We create every day, often many times throughout the day. We might not call it that, but that is what it is.

Consulting a Calendar

Creative Commons via catchingcourage.com
Creative Commons via catchingcourage.com

How many of you write things on a calendar? Over the past year, I’ve found my calendar is one of my most valuable tools.

I know many people have kids they have to schedule for as well. I don’t know how they can do it without a calendar. It seems like it would be a necessity for keeping up with dentist appointments, soccer practices, t-ball games, and work requirements.

Like I said yesterday, putting things in writing has helped me remember things. So has using a calendar. Back even a year ago, I could keep track of deadlines without one. I can’t do that anymore. There are too many things going on for me to know exactly when one thing is happening when compared to another one that is in a similar time slot on a different day.

I know people who swear by Google Calendar. If you have an Android smartphone, this will put your Google Calendar on your phone as well and keep the two synchronized. I’ve used it. I’ve found that it’s not for me. When I go to look at a calendar to see what’s coming up I don’t tend to turn on a computer, go online, or look at my phone.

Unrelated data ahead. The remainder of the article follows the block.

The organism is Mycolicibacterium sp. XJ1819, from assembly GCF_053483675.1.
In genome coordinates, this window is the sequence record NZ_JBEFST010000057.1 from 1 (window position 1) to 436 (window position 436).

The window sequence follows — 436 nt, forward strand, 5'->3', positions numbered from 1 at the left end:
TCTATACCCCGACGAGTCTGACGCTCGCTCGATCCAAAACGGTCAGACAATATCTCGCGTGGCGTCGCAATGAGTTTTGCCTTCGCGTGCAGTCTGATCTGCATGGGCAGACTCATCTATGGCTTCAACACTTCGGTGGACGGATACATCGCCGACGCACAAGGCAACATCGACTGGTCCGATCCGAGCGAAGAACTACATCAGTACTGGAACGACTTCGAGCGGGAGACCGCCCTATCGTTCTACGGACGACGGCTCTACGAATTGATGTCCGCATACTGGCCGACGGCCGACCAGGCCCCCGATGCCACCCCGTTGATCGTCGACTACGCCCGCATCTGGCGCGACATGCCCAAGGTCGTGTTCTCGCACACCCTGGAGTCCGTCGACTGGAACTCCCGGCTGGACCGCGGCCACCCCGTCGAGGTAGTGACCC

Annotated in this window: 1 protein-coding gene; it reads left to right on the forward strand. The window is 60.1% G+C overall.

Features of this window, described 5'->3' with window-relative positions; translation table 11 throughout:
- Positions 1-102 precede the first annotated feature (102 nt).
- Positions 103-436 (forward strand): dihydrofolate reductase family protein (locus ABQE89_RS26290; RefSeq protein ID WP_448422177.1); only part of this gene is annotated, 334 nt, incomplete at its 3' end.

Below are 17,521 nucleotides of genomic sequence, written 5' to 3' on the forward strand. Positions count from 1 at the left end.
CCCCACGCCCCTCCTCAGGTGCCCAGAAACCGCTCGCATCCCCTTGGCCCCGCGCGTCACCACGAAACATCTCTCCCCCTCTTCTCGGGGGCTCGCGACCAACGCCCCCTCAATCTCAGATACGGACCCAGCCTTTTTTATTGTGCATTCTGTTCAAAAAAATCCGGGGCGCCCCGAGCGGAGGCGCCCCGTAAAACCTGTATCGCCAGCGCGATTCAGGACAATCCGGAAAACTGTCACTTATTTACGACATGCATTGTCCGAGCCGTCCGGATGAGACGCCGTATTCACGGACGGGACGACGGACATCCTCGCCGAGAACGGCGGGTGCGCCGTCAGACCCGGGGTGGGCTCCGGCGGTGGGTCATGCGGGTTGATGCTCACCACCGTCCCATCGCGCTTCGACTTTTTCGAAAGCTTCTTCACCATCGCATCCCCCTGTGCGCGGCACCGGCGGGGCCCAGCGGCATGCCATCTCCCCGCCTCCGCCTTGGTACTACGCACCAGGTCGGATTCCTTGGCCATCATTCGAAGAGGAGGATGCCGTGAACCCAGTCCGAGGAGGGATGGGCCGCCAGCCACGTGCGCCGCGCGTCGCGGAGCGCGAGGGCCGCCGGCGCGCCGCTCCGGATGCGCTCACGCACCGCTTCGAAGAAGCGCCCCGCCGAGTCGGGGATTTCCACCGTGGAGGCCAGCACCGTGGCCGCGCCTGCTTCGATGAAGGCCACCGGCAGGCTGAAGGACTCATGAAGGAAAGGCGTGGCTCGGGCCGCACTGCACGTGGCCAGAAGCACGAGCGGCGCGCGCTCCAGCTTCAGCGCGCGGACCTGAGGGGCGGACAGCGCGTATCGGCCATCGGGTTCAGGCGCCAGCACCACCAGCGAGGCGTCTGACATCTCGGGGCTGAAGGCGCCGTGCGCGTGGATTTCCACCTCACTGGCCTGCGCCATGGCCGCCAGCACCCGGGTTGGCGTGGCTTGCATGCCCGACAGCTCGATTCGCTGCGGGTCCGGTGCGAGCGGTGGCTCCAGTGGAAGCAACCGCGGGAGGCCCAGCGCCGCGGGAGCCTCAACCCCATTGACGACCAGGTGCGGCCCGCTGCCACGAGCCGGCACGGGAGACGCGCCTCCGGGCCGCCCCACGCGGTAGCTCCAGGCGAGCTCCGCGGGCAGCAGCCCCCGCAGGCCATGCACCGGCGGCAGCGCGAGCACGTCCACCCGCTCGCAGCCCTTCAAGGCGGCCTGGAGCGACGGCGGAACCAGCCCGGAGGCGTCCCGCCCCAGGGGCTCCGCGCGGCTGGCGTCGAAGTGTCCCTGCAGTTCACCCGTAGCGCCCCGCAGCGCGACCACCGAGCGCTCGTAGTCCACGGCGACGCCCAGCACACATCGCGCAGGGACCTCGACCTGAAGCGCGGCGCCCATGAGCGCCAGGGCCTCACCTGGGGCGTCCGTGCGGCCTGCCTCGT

I look at a paper calendar. It’s what works best for me. My current calendar is an At-a-Glance 2014-2015 calendar with one day per page. It’s what works for me.

What works for you?

Putting It in Writing

I know and understand the need to put things in writing. So why don’t I do it more often?

For me, writing things out serves a variety of purposes.

1. It helps me to plan.

When I need to think things through and make a plan, it helps me to write it all out. I don’t mean type it on a computer. I mean get a notebook and pen and physically write it out longhand. Handwriting. Cursive.

There is something about the flow of the pen on the paper, the scratching of the nib, the feel of the pen in my hand and the paper under my hand, that ties me to the moment. It’s very tactile. And that becomes very important in the planning process. I can touch something and feel connected, down-to-earth instead of pie-in-the-sky wishful thinking.

2. It helps me to remember.

Up until about a year ago, I didn’t have any trouble with my memory. But the last six months at one particular job changed that. It was high stress. OK. It was always high stress, but the last six months were more high stress than usual. I started forgetting things. Simple things. And, honestly, that scared me. So I started writing things down that I absolutely had to remember.

I’m out of that job and no longer have such high stress levels, so my memory has been improving, but I guess writing things down became a habit, so I still do it.

3. It helps with my writing.

That sounds silly. Writing helps with writing? Of course it does! But let me explain.